The Beauty of the Trinitarian God
One thing I ask of the LORD, this is what I seek: that I may dwell in the house of the LORD all the days of my life, to gaze upon the beauty of the LORD and to seek him in his temple (PS 27:14).
It seems that beauty is a kind of perfection. So if God is a being that has all perfections, it follows that God is beautiful. Furthermore, beauty is found in the natural world. If God is the cause of the natural world, then God Himself must be beautiful, given the metaphysical principle that there cannot be more reality in the effect than in the cause. But what is beauty? Is something beautiful merely because it is deemed to be so by a mind? Is it entirely subjective?
I think not. Thomas Aquinas agrees:
Thomas maintains the objectivity of beauty, in the sense that beauty resides in the object. In other words, beauty is not a concept in the mind of the beholder imposed onto a given object. If beauty is objective, then there must be some criteria by which we discover whether something is in fact beautiful. 1
What might the criteria for beauty be? Unfortunately, beauty is difficult to define. Indeed, if it is one of the transcendentals, it is impossible to give an essential definition for it. Nonetheless, there are some great pre-modern theories about the beautiful. The great theories of beauty generally agreed that it consists of unity, proportion, equality, harmony, and order. (Tatarkiewicz 1972, 168-9)2
I would distill the great theories of beauty down to this. Beauty is a sort of harmony, equality, or order among those which are distinct in number but which are somehow formally unified.
How could God of classical theism be beautiful, or rather, most beautiful according to this theory? For, the God of classical theism is divinely simple. And in being simple, he satisfies one of the necessary conditions for our theory of beauty. But, there is no diversity in God, nor parts to be arranged in any sort of harmony, proportion, order, or equality. So it seems that God cannot be beautiful.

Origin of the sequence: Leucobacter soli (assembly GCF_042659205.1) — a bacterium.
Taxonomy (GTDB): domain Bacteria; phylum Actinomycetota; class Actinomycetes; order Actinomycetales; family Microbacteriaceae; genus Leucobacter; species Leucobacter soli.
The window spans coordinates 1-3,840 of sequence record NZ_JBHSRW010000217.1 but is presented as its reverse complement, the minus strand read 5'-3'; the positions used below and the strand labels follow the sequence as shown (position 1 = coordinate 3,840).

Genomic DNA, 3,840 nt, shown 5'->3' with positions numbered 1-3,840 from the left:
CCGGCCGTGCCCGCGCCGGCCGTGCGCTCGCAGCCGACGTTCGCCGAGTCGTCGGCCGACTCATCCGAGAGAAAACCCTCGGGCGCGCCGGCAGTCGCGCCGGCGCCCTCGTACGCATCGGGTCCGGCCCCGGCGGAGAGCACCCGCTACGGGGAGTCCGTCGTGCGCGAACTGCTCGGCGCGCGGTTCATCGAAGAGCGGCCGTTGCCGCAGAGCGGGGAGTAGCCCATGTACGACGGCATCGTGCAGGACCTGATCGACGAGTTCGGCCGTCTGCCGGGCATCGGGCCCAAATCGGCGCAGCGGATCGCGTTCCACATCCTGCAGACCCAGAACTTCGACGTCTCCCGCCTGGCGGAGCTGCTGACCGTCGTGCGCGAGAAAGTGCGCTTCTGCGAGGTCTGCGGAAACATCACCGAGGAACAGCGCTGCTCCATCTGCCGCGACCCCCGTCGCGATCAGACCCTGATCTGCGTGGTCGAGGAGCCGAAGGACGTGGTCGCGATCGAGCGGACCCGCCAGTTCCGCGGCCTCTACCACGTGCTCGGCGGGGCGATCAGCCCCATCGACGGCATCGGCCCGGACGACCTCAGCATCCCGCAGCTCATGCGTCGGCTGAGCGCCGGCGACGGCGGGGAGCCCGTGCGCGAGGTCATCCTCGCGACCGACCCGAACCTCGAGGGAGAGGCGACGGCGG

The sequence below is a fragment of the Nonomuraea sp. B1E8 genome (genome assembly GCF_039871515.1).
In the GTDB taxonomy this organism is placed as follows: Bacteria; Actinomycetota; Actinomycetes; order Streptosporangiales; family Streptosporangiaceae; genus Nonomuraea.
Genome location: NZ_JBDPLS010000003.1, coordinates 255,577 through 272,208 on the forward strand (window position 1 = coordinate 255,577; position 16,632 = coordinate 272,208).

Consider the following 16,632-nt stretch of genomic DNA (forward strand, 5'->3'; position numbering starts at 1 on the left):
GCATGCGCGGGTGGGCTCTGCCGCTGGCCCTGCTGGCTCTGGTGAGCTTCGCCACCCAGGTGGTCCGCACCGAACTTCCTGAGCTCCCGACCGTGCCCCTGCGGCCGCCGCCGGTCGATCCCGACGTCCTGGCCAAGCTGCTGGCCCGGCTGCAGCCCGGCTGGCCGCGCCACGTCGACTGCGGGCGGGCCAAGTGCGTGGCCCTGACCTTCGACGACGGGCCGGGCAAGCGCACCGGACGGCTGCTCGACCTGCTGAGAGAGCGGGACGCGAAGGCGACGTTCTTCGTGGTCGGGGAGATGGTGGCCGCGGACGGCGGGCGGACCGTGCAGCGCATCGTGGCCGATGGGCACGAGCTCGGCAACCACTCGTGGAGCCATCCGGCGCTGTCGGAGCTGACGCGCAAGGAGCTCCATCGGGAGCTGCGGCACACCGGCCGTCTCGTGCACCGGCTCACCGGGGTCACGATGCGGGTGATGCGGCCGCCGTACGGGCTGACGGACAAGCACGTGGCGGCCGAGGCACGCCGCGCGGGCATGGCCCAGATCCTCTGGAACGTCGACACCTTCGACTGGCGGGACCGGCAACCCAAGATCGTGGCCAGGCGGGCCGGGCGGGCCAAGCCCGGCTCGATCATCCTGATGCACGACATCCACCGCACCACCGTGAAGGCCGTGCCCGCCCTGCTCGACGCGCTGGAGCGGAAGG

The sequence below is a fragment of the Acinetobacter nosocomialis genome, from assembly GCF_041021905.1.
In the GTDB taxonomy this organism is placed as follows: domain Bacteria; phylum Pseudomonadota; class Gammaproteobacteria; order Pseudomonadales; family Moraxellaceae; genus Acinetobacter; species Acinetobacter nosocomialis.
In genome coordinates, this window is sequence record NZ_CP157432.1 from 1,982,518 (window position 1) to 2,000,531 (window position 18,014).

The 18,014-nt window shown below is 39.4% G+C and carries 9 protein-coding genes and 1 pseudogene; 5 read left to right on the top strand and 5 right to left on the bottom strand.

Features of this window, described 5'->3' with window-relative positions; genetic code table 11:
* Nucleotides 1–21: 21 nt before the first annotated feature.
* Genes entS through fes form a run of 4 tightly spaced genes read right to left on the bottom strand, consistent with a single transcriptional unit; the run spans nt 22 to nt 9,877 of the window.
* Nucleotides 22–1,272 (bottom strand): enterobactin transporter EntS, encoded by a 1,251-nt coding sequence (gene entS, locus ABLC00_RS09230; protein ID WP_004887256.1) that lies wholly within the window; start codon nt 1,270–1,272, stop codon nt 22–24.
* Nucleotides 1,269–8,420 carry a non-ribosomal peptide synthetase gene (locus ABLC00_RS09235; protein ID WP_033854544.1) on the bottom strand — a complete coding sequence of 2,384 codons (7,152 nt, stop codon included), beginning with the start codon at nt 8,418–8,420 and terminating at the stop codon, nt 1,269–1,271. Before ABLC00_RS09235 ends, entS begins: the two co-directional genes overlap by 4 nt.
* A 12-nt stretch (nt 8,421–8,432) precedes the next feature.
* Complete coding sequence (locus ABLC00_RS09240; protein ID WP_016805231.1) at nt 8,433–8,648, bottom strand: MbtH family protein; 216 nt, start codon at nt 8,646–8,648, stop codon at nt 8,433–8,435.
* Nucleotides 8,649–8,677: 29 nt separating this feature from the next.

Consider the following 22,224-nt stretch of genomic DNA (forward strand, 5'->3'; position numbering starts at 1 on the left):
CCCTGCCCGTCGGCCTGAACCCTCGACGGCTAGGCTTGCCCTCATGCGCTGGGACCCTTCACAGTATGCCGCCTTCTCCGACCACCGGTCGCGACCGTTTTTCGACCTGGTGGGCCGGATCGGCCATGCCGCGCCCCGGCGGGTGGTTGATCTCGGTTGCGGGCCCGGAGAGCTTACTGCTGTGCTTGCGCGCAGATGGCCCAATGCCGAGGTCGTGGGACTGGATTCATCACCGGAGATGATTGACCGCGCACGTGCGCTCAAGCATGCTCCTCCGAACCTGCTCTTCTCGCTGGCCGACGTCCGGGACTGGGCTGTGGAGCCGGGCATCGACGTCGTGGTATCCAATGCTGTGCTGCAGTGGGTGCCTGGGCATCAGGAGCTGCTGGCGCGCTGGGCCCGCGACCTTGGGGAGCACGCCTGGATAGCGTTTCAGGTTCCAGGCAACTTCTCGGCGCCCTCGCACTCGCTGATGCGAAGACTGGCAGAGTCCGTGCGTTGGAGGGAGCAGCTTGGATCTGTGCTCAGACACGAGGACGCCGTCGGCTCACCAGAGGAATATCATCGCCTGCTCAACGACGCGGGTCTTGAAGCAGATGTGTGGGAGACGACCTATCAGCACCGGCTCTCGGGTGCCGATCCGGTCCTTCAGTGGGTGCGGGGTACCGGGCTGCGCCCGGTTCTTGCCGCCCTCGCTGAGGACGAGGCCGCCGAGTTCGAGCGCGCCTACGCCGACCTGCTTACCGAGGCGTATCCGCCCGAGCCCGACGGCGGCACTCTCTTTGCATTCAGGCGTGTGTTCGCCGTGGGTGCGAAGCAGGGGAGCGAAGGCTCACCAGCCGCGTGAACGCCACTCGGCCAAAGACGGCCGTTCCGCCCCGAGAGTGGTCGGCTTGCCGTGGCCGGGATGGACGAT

If God is not beautiful, then either creation is in some way more perfect than the creator, or beauty is not really a perfection. But, even if beauty is not a perfection, or some sort of “divine” perfection, there is still the problem of how it could be caused by God. For to deny that beauty is caused by God is to deny God’s aseity. And to say that God is the cause of beauty but not beautiful Himself undercuts our metaphysical principle that the cause must have at least as much reality as its effect.
If there is supreme beauty, it would be in that which is most unified and which nonetheless has genuine distinction. It seems to me that the Trinity offers us an example of a classical theistic God in whom there are a number of persons in perfect harmony, equality, order, and unity. If the Trinity is coherent, then it offers an answer to the question of divine beauty. We can maintain that beauty is a perfection, that God truly is beautiful, and is the cause of beauty in nature. Nature, in effect, is beautiful insofar as it reflects the unity and harmony of the Trinity. Aquinas would not say that the Trinity is a diversity within God, but he would agree that the persons are distinct and three in number. His hesitancy of saying that God is a unity with a diversity of persons is due to his strong emphasis on the doctrine of simplicity. Nonetheless, the distinctness, unity, harmony, equality, and order of the Trinity is a perfect expression of beauty.
One might go so far as to press this a a problem for those who conceive of God as a singular person. It seems to me that the unitarian has the following options: